So you want to become a fitness guru? That’s great. But where do you start? Why, with merchandise, of course! This is America, after all. And I’m here to tell you all about the most essential equipment you need in your fitness portfolio.
- Arms and/or legs
- Shoes (optional)
Wait, what? Let’s back up.
When I began blogging, I was overwhelmed with all the food, gadgets, running clothes, fitness dvds, etc…that I never even knew existed. It was awesome! Who knew there was such a thing as a tofu press?! I never knew you could wear a Garmin on your wrist that tells you how far you’ve run! And running skirts?! Adorable! The whole time I’d just been doing my thing, running, eating, and dressing like normal. I felt like I had been doing it wrong the whole time! Was I supposed to be wearing a Garmin? I eat all natural peanut butter, but what is almond butter? Is that better for me? Gah!!!
I know exactly how Melissa felt, even though it wasn’t blogging that got me into trouble. Gadgets have always been my weakness. Guess who my favorite superhero is? Batman. Why? Because he doesn’t actually have any super powers. His defeats villains with his man-cave full of expensive technology, his wits, and his rage against the universe for the untimely death of his parents.
This is the first part in a multi-part series of what kinds of “essential” fitness gadgets are out there, whether you could possibly live your life without them, and whether they’re worth it anyway.
First up: GPS Devices. I’m talking to you, Garmin Forerunner Series. These gadgets use satellite technology to pinpoint your exact location on planet Earth. That means they can tell you how far you’ve gone, at what speed, at what altitude. Most of them can calculate your calorie expenditure by parsing that data along with your height, weight and age. They’ll tell you your mile splits, beep at you if you’re going too slow, and map your course on Google for you. Pretty neat, right?
The old-fashionened way: Civilian GPS devices started to come on the market when I was in high school. I remember my physics teacher, an ex-military man, took us on a field trip around town to show us how they worked. But how on earth did people track their mileage before they were able to attach satellite beacons to their arms? For running, the two best ways were either training at a track, as it has a measured distance; or pre-measuring the distance of an alternative route. My college jogging prof’s favorite method was biking routes in advance. You can buy a magnet-based bike computer for $20 that will calculate your biking distance from your number of tire rotations. A simplified example: If your wheel circumference is exactly one foot, then you know that you have gone a mile after the wheel has rotated 5,280 times. One you’ve figured out your distance, everything else your average GPS device does can be MacGuyvered with nothing more than a stopwatch and a calculator.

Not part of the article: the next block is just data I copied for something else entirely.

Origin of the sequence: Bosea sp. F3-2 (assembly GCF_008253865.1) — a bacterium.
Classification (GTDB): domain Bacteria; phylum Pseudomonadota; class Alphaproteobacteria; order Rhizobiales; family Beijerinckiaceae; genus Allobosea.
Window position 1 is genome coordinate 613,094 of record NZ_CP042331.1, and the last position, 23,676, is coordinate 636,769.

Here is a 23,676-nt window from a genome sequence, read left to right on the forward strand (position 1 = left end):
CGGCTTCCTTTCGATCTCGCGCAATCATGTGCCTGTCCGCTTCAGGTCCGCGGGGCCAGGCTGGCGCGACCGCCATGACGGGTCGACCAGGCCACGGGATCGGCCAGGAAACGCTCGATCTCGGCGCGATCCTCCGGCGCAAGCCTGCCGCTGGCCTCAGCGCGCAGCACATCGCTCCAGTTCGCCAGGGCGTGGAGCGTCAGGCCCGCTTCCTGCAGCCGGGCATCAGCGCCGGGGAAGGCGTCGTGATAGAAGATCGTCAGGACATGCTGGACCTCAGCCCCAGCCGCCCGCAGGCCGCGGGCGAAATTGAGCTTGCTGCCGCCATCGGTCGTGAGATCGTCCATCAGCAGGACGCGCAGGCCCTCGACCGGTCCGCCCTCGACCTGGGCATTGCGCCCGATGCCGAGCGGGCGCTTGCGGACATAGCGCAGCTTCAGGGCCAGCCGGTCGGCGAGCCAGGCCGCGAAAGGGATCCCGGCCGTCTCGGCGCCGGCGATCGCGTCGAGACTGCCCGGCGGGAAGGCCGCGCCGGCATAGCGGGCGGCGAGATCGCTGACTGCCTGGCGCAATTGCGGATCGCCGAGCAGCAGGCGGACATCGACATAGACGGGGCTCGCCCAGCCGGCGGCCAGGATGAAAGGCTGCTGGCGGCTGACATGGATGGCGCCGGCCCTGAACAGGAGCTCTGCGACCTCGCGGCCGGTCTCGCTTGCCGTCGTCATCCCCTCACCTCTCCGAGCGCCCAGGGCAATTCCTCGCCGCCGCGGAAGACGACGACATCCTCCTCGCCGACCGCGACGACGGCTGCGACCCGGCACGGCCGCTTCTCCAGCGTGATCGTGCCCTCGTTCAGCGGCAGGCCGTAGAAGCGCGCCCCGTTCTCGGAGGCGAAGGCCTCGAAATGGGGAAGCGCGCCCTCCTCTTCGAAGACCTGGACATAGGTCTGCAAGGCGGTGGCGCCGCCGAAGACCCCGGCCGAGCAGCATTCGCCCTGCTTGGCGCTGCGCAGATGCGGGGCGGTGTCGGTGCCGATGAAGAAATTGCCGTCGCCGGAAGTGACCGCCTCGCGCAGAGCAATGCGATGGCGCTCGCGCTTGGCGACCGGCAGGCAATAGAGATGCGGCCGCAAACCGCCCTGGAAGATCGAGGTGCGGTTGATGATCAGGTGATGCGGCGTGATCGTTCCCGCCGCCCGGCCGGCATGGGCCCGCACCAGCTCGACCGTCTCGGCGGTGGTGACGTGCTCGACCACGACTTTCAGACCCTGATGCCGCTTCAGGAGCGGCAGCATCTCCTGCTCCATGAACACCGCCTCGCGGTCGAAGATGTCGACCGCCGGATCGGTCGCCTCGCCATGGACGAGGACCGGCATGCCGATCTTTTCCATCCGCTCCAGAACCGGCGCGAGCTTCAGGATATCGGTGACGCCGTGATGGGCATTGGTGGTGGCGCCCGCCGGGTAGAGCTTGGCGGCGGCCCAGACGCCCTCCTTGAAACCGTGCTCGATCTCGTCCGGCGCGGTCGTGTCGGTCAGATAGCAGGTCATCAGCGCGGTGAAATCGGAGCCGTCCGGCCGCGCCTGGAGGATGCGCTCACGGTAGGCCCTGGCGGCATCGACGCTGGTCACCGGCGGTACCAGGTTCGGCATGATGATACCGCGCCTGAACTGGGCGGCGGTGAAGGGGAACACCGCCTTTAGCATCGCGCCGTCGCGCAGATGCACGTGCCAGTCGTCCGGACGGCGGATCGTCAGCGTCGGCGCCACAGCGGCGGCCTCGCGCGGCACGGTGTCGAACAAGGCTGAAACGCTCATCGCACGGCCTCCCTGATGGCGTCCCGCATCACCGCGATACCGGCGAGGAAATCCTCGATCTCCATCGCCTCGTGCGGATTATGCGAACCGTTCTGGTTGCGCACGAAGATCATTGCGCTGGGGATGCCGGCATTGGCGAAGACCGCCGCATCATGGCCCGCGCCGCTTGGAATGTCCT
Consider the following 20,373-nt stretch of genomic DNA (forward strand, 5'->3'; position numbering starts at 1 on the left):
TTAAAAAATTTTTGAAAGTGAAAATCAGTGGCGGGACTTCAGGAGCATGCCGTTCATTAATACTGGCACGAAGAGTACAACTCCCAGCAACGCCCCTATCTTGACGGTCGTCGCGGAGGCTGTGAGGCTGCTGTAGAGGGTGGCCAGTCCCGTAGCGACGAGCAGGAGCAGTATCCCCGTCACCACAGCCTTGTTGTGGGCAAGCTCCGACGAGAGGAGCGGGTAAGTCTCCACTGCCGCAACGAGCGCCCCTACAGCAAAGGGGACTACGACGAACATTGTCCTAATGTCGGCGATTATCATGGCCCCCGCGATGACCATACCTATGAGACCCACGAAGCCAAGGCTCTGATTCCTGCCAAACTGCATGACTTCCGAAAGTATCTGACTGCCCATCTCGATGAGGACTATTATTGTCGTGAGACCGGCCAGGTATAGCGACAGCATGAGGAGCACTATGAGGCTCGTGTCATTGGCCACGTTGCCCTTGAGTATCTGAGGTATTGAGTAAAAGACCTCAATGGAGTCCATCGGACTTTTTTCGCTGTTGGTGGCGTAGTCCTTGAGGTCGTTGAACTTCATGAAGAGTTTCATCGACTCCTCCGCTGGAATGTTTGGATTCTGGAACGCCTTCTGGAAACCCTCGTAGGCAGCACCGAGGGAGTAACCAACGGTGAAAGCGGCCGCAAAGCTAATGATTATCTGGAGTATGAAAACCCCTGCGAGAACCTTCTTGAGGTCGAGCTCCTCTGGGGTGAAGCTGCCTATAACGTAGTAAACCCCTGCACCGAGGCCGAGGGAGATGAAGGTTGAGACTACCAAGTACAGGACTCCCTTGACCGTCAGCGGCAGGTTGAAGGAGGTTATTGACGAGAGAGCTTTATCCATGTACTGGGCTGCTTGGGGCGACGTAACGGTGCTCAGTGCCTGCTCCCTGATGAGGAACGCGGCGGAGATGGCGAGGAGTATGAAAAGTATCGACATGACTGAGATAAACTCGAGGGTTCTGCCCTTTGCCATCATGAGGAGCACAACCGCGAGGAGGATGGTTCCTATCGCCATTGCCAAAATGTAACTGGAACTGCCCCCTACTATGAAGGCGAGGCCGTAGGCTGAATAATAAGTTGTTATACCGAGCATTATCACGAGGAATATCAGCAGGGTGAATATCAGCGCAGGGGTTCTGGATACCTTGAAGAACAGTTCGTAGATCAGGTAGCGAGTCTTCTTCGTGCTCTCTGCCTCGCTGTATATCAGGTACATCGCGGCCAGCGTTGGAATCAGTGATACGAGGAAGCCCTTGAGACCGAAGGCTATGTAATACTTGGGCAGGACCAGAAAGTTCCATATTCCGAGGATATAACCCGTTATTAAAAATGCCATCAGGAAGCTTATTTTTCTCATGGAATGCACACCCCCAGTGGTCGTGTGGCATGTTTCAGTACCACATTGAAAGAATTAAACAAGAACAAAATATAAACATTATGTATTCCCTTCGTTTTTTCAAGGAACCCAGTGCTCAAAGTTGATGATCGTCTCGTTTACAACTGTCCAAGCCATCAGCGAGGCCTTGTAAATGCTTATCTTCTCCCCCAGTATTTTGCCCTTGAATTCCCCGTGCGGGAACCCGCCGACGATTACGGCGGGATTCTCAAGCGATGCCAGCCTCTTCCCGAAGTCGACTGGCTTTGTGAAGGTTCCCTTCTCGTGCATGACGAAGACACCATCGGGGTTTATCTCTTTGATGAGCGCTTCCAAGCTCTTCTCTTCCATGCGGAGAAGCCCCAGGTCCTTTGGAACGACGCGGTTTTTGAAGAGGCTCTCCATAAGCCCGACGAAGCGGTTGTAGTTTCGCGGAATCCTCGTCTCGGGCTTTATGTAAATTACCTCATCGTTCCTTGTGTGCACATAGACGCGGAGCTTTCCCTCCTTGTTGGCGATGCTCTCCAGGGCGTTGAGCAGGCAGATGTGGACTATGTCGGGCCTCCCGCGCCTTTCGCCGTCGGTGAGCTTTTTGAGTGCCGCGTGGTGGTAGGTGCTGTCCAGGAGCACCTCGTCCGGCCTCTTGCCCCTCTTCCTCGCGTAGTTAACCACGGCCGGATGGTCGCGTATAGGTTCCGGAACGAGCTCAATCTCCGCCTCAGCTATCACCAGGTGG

The modern, cheap way: Yeah, that’s a lot of work. Why bother when you can tap into the power of Google? Sign up for a free online service that lets you trace your route on Google Maps using a hybrid street/satellite view. Most of these sites double as training logs. They’ll record individual activities, calculate your calorie burn for you, and let you keep track of how many miles you’ve got on your Nike shoes or exactly how hot it was that day you ran your worst 5K ever. Try Map My Run or DailyMile.
But is it worth it? Alternatives are all well and good, but if you had a GPS device, would you use it? In my experience, yes. I have a Garmin Forerunner 201, and I use it every single time I run. It’s great for cycling, too. However, I want to point out that I bought this Garmin in 2006. They don’t make it anymore. It’s so old that it doesn’t sync to my computer via USB — it syncs via serial port! Seriously, when was the last time you saw a serial port? I had to actually go out and buy one for my computer; that’s how out of date that technology is. What I’m saying is, if you want to spend the money on a GPS device, do your research to get a good one, and don’t be tempted to upgrade it to the next shiny new thing when your existing device works perfectly fine.
Also remember that we now live in an age where multiple unitasking gadgets can be combined into a single Uber Gadget. The one gadget to rule them all: Smartphones. I only recently got an iPhone, and it’s yet to be seen if the RunKeeper app will finally retire my Forerunner 201. The possibility definitely exists.
We’ll have to talk more on smartphones later, because real life is becoming more like a Star Trek episode every day. While this increases your options when it comes to health and fitness gadgetry, it can also be totally confusing.
Do you own a GPS device? Do you actually use it? Do you feel like you could live without it?